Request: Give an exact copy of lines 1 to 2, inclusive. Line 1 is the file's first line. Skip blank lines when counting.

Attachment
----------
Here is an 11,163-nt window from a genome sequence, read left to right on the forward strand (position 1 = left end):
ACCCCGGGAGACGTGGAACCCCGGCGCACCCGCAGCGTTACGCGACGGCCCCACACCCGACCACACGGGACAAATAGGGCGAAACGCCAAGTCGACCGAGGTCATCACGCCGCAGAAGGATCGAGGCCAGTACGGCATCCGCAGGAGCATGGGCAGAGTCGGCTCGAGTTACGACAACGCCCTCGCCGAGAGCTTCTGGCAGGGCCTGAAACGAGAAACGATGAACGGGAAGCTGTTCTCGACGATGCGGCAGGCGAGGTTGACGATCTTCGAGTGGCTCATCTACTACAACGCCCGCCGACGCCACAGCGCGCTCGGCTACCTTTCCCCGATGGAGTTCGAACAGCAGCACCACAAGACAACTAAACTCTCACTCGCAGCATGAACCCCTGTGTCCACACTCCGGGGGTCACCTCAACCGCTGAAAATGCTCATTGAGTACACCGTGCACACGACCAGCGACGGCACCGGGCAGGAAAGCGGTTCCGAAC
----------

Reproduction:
Here is an 11,163-nt window from a genome sequence, read left to right on the forward strand (position 1 = left end):
ACCCCGGGAGACGTGGAACCCCGGCGCACCCGCAGCGTTACGCGACGGCCCCACACCCGACCACACGGGACAAATAGGGCGAAACGCCAAGTCGACCGAGGTCATCACGCCGCAGAAGGATCGAGGCCAGTACGGCATCCGCAGGAGCATGGGCAGAGTCGGCTCGAGTTACGACAACGCCCTCGCCGAGAGCTTCTGGCAGGGCCTGAAACGAGAAACGATGAACGGGAAGCTGTTCTCGACGATGCGGCAGGCGAGGTTGACGATCTTCGAGTGGCTCATCTACTACAACGCCCGCCGACGCCACAGCGCGCTCGGCTACCTTTCCCCGATGGAGTTCGAACAGCAGCACCACAAGACAACTAAACTCTCACTCGCAGCATGAACCCCTGTGTCCACACTCCGGGGGTCACCTCAACCGCTGAAAATGCTCATTGAGTACACCGTGCACACGACCAGCGACGGCACCGGGCAGGAAAGCGGTTCCGAAC